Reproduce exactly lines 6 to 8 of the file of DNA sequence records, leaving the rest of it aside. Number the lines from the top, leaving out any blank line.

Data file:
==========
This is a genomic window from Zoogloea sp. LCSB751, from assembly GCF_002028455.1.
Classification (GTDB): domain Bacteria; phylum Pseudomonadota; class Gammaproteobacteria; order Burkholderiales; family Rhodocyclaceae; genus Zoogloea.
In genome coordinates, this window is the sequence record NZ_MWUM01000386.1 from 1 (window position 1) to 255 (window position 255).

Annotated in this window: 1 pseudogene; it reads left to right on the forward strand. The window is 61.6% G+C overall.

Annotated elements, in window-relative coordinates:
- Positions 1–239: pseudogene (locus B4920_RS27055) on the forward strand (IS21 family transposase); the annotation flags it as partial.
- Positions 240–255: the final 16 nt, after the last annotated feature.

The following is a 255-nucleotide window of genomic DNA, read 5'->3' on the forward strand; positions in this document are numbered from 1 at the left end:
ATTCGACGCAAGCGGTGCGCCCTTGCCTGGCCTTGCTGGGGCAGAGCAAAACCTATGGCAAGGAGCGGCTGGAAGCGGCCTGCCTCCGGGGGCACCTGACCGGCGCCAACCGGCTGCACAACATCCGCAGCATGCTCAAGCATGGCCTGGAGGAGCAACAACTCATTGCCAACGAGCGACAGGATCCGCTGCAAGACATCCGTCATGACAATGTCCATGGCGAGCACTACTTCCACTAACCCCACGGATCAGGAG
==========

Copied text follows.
- Positions 1–239: pseudogene (locus B4920_RS27055) on the forward strand (IS21 family transposase); the annotation flags it as partial.
- Positions 240–255: the final 16 nt, after the last annotated feature.

The following is a 255-nucleotide window of genomic DNA, read 5'->3' on the forward strand; positions in this document are numbered from 1 at the left end: